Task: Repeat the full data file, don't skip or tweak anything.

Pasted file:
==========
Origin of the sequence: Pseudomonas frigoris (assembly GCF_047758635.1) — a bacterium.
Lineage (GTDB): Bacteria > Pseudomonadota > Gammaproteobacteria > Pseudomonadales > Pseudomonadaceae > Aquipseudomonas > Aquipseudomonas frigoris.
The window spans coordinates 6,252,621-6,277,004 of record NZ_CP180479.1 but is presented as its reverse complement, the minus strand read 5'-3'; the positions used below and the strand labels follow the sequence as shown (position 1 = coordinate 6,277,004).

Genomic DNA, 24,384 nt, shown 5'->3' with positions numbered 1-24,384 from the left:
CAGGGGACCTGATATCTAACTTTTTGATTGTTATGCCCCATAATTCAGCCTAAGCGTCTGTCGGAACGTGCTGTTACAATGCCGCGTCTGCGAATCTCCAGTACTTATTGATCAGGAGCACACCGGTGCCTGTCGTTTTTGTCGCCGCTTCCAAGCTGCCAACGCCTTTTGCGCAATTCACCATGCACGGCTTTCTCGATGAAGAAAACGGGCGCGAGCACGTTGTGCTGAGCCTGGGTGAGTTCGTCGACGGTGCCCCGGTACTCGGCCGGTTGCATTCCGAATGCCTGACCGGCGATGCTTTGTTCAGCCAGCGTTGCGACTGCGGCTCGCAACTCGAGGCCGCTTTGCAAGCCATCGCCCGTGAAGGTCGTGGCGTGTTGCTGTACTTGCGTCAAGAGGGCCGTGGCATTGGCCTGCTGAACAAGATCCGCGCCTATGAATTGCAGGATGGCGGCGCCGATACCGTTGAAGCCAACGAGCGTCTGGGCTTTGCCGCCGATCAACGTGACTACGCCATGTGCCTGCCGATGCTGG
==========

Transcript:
Origin of the sequence: Pseudomonas frigoris (assembly GCF_047758635.1) — a bacterium.
Lineage (GTDB): Bacteria > Pseudomonadota > Gammaproteobacteria > Pseudomonadales > Pseudomonadaceae > Aquipseudomonas > Aquipseudomonas frigoris.
The window spans coordinates 6,252,621-6,277,004 of record NZ_CP180479.1 but is presented as its reverse complement, the minus strand read 5'-3'; the positions used below and the strand labels follow the sequence as shown (position 1 = coordinate 6,277,004).

Genomic DNA, 24,384 nt, shown 5'->3' with positions numbered 1-24,384 from the left:
CAGGGGACCTGATATCTAACTTTTTGATTGTTATGCCCCATAATTCAGCCTAAGCGTCTGTCGGAACGTGCTGTTACAATGCCGCGTCTGCGAATCTCCAGTACTTATTGATCAGGAGCACACCGGTGCCTGTCGTTTTTGTCGCCGCTTCCAAGCTGCCAACGCCTTTTGCGCAATTCACCATGCACGGCTTTCTCGATGAAGAAAACGGGCGCGAGCACGTTGTGCTGAGCCTGGGTGAGTTCGTCGACGGTGCCCCGGTACTCGGCCGGTTGCATTCCGAATGCCTGACCGGCGATGCTTTGTTCAGCCAGCGTTGCGACTGCGGCTCGCAACTCGAGGCCGCTTTGCAAGCCATCGCCCGTGAAGGTCGTGGCGTGTTGCTGTACTTGCGTCAAGAGGGCCGTGGCATTGGCCTGCTGAACAAGATCCGCGCCTATGAATTGCAGGATGGCGGCGCCGATACCGTTGAAGCCAACGAGCGTCTGGGCTTTGCCGCCGATCAACGTGACTACGCCATGTGCCTGCCGATGCTGG